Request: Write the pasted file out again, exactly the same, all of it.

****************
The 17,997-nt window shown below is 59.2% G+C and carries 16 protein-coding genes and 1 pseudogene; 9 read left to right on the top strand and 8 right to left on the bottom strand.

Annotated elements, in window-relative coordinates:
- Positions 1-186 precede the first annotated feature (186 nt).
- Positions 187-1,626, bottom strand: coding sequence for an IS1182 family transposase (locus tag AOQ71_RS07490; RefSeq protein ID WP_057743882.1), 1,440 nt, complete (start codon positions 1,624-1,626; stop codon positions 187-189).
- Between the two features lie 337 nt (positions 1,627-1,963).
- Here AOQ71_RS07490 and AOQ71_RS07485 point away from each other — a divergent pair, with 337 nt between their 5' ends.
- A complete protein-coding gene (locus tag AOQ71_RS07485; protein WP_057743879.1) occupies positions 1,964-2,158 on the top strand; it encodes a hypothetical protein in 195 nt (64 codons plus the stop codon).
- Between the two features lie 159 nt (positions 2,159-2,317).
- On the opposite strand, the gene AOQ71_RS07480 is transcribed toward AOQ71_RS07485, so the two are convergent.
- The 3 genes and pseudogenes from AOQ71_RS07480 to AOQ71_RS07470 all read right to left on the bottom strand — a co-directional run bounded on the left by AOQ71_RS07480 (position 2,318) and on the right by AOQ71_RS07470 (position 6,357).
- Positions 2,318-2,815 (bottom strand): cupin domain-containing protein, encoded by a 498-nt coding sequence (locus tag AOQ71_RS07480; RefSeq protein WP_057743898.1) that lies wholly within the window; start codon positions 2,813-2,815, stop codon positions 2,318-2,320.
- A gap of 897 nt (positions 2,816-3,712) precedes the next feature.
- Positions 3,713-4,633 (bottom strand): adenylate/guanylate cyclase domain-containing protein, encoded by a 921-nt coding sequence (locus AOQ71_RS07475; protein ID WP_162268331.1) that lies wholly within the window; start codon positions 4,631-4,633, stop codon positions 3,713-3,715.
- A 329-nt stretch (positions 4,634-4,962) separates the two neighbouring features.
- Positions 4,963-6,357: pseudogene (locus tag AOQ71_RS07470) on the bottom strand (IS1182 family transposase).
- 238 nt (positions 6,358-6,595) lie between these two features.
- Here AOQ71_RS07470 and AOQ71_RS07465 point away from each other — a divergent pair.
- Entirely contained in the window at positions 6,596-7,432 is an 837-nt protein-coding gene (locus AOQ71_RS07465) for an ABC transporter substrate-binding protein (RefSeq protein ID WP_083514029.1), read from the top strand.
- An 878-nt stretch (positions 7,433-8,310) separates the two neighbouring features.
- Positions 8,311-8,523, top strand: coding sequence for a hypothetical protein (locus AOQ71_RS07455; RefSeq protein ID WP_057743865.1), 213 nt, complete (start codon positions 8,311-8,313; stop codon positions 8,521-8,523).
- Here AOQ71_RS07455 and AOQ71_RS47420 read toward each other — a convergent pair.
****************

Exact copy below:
The 17,997-nt window shown below is 59.2% G+C and carries 16 protein-coding genes and 1 pseudogene; 9 read left to right on the top strand and 8 right to left on the bottom strand.

Annotated elements, in window-relative coordinates:
- Positions 1-186 precede the first annotated feature (186 nt).
- Positions 187-1,626, bottom strand: coding sequence for an IS1182 family transposase (locus tag AOQ71_RS07490; RefSeq protein ID WP_057743882.1), 1,440 nt, complete (start codon positions 1,624-1,626; stop codon positions 187-189).
- Between the two features lie 337 nt (positions 1,627-1,963).
- Here AOQ71_RS07490 and AOQ71_RS07485 point away from each other — a divergent pair, with 337 nt between their 5' ends.
- A complete protein-coding gene (locus tag AOQ71_RS07485; protein WP_057743879.1) occupies positions 1,964-2,158 on the top strand; it encodes a hypothetical protein in 195 nt (64 codons plus the stop codon).
- Between the two features lie 159 nt (positions 2,159-2,317).
- On the opposite strand, the gene AOQ71_RS07480 is transcribed toward AOQ71_RS07485, so the two are convergent.
- The 3 genes and pseudogenes from AOQ71_RS07480 to AOQ71_RS07470 all read right to left on the bottom strand — a co-directional run bounded on the left by AOQ71_RS07480 (position 2,318) and on the right by AOQ71_RS07470 (position 6,357).
- Positions 2,318-2,815 (bottom strand): cupin domain-containing protein, encoded by a 498-nt coding sequence (locus tag AOQ71_RS07480; RefSeq protein WP_057743898.1) that lies wholly within the window; start codon positions 2,813-2,815, stop codon positions 2,318-2,320.
- A gap of 897 nt (positions 2,816-3,712) precedes the next feature.
- Positions 3,713-4,633 (bottom strand): adenylate/guanylate cyclase domain-containing protein, encoded by a 921-nt coding sequence (locus AOQ71_RS07475; protein ID WP_162268331.1) that lies wholly within the window; start codon positions 4,631-4,633, stop codon positions 3,713-3,715.
- A 329-nt stretch (positions 4,634-4,962) separates the two neighbouring features.
- Positions 4,963-6,357: pseudogene (locus tag AOQ71_RS07470) on the bottom strand (IS1182 family transposase).
- 238 nt (positions 6,358-6,595) lie between these two features.
- Here AOQ71_RS07470 and AOQ71_RS07465 point away from each other — a divergent pair.
- Entirely contained in the window at positions 6,596-7,432 is an 837-nt protein-coding gene (locus AOQ71_RS07465) for an ABC transporter substrate-binding protein (RefSeq protein ID WP_083514029.1), read from the top strand.
- An 878-nt stretch (positions 7,433-8,310) separates the two neighbouring features.
- Positions 8,311-8,523, top strand: coding sequence for a hypothetical protein (locus AOQ71_RS07455; RefSeq protein ID WP_057743865.1), 213 nt, complete (start codon positions 8,311-8,313; stop codon positions 8,521-8,523).
- Here AOQ71_RS07455 and AOQ71_RS47420 read toward each other — a convergent pair.